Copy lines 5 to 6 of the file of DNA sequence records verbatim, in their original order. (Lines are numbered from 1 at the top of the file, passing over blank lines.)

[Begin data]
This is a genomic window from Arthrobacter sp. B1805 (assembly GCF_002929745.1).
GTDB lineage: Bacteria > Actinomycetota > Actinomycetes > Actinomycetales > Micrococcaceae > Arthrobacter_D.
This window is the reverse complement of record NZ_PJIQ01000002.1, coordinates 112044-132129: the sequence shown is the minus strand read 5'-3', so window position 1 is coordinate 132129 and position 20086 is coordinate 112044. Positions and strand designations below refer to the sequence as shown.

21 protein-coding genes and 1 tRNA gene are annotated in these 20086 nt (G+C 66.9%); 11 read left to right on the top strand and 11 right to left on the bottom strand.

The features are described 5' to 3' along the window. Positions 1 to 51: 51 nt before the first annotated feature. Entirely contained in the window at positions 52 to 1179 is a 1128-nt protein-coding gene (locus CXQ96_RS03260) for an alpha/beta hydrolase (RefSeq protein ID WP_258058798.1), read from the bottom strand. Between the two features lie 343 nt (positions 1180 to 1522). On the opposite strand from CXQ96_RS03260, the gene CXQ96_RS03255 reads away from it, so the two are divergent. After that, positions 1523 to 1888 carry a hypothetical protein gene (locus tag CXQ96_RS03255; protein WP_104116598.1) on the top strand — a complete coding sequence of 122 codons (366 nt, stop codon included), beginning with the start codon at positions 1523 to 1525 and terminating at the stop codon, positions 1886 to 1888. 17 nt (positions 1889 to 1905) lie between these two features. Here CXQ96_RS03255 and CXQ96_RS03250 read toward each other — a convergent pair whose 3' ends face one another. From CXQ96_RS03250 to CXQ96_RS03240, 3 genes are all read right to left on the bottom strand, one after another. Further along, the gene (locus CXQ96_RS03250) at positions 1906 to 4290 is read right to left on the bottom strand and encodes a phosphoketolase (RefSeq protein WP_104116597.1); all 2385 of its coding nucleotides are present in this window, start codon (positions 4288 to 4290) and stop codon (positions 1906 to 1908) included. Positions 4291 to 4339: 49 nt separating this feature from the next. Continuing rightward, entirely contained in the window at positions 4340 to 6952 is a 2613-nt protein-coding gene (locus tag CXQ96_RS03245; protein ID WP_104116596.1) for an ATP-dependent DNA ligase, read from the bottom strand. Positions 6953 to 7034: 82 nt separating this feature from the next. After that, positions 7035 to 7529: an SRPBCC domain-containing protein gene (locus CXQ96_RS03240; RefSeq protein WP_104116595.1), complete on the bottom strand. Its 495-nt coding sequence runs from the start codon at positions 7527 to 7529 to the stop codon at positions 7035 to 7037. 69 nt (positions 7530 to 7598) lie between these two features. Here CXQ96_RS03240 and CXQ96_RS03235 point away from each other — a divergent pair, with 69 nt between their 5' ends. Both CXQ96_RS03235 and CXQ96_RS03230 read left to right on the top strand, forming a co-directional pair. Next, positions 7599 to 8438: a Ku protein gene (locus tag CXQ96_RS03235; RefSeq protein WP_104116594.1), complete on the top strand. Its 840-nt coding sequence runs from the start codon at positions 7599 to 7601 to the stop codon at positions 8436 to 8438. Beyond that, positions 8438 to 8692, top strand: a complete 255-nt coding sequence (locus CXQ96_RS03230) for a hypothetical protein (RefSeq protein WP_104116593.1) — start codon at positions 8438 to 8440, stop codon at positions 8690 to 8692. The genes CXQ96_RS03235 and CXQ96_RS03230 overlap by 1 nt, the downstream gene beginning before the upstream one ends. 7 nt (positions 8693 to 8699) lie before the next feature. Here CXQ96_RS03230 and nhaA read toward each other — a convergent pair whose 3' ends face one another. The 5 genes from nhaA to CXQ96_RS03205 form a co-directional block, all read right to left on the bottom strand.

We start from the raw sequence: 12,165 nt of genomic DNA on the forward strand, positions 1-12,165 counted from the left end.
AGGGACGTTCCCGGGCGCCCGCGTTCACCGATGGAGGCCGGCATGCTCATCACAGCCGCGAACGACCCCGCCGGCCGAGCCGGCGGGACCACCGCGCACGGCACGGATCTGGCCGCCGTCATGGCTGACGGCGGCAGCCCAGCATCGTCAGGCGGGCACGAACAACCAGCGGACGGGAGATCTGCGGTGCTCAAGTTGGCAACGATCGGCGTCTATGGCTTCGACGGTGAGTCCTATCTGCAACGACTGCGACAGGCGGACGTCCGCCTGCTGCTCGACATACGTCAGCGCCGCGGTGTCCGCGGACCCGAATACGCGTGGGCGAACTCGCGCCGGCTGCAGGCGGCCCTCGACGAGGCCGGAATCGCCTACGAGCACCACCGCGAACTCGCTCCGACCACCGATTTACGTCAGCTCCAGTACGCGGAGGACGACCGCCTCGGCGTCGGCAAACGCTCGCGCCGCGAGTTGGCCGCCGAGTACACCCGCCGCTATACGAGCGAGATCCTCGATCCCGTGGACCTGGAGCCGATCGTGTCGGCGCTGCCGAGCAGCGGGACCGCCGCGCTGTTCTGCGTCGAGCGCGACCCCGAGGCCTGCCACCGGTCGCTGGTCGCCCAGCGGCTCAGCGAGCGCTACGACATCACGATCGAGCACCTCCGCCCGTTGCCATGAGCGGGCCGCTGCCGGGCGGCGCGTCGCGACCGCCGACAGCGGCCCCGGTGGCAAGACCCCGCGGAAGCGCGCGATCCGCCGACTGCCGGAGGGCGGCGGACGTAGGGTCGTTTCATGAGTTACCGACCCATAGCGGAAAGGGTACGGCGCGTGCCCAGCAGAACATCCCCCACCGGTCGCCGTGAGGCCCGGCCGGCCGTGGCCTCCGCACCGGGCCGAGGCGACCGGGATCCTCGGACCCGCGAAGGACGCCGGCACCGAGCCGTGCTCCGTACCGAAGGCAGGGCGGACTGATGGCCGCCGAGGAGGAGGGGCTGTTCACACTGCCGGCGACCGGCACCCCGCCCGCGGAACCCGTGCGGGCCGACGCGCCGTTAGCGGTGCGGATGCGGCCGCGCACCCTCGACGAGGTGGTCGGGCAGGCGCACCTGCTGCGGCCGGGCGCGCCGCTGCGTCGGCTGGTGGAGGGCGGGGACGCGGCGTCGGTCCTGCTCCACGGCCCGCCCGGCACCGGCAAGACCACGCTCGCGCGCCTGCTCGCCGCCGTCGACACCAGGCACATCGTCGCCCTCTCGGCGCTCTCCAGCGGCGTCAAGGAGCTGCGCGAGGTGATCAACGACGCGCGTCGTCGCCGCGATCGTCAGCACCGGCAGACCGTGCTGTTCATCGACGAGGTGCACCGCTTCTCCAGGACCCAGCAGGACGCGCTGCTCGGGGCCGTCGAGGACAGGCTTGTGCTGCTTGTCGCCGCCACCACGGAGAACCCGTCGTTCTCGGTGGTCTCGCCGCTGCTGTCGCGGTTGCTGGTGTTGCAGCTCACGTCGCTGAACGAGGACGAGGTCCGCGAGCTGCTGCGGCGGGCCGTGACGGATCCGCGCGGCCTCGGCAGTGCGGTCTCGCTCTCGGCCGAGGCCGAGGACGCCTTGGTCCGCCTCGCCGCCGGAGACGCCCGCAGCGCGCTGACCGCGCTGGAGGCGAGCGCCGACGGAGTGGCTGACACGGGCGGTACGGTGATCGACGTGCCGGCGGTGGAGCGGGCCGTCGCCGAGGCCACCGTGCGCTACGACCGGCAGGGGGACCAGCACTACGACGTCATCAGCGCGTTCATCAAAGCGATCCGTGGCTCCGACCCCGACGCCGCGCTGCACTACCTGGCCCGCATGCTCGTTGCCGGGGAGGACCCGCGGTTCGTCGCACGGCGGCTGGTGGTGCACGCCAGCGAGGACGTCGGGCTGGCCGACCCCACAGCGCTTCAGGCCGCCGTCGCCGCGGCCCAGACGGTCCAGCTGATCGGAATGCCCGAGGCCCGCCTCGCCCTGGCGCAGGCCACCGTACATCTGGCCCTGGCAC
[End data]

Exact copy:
The features are described 5' to 3' along the window. Positions 1 to 51: 51 nt before the first annotated feature. Entirely contained in the window at positions 52 to 1179 is a 1128-nt protein-coding gene (locus CXQ96_RS03260) for an alpha/beta hydrolase (RefSeq protein ID WP_258058798.1), read from the bottom strand. Between the two features lie 343 nt (positions 1180 to 1522). On the opposite strand from CXQ96_RS03260, the gene CXQ96_RS03255 reads away from it, so the two are divergent. After that, positions 1523 to 1888 carry a hypothetical protein gene (locus tag CXQ96_RS03255; protein WP_104116598.1) on the top strand — a complete coding sequence of 122 codons (366 nt, stop codon included), beginning with the start codon at positions 1523 to 1525 and terminating at the stop codon, positions 1886 to 1888. 17 nt (positions 1889 to 1905) lie between these two features. Here CXQ96_RS03255 and CXQ96_RS03250 read toward each other — a convergent pair whose 3' ends face one another. From CXQ96_RS03250 to CXQ96_RS03240, 3 genes are all read right to left on the bottom strand, one after another. Further along, the gene (locus CXQ96_RS03250) at positions 1906 to 4290 is read right to left on the bottom strand and encodes a phosphoketolase (RefSeq protein WP_104116597.1); all 2385 of its coding nucleotides are present in this window, start codon (positions 4288 to 4290) and stop codon (positions 1906 to 1908) included. Positions 4291 to 4339: 49 nt separating this feature from the next. Continuing rightward, entirely contained in the window at positions 4340 to 6952 is a 2613-nt protein-coding gene (locus tag CXQ96_RS03245; protein ID WP_104116596.1) for an ATP-dependent DNA ligase, read from the bottom strand. Positions 6953 to 7034: 82 nt separating this feature from the next. After that, positions 7035 to 7529: an SRPBCC domain-containing protein gene (locus CXQ96_RS03240; RefSeq protein WP_104116595.1), complete on the bottom strand. Its 495-nt coding sequence runs from the start codon at positions 7527 to 7529 to the stop codon at positions 7035 to 7037. 69 nt (positions 7530 to 7598) lie between these two features. Here CXQ96_RS03240 and CXQ96_RS03235 point away from each other — a divergent pair, with 69 nt between their 5' ends. Both CXQ96_RS03235 and CXQ96_RS03230 read left to right on the top strand, forming a co-directional pair. Next, positions 7599 to 8438: a Ku protein gene (locus tag CXQ96_RS03235; RefSeq protein WP_104116594.1), complete on the top strand. Its 840-nt coding sequence runs from the start codon at positions 7599 to 7601 to the stop codon at positions 8436 to 8438. Beyond that, positions 8438 to 8692, top strand: a complete 255-nt coding sequence (locus CXQ96_RS03230) for a hypothetical protein (RefSeq protein WP_104116593.1) — start codon at positions 8438 to 8440, stop codon at positions 8690 to 8692. The genes CXQ96_RS03235 and CXQ96_RS03230 overlap by 1 nt, the downstream gene beginning before the upstream one ends. 7 nt (positions 8693 to 8699) lie before the next feature. Here CXQ96_RS03230 and nhaA read toward each other — a convergent pair whose 3' ends face one another. The 5 genes from nhaA to CXQ96_RS03205 form a co-directional block, all read right to left on the bottom strand.

We start from the raw sequence: 12,165 nt of genomic DNA on the forward strand, positions 1-12,165 counted from the left end.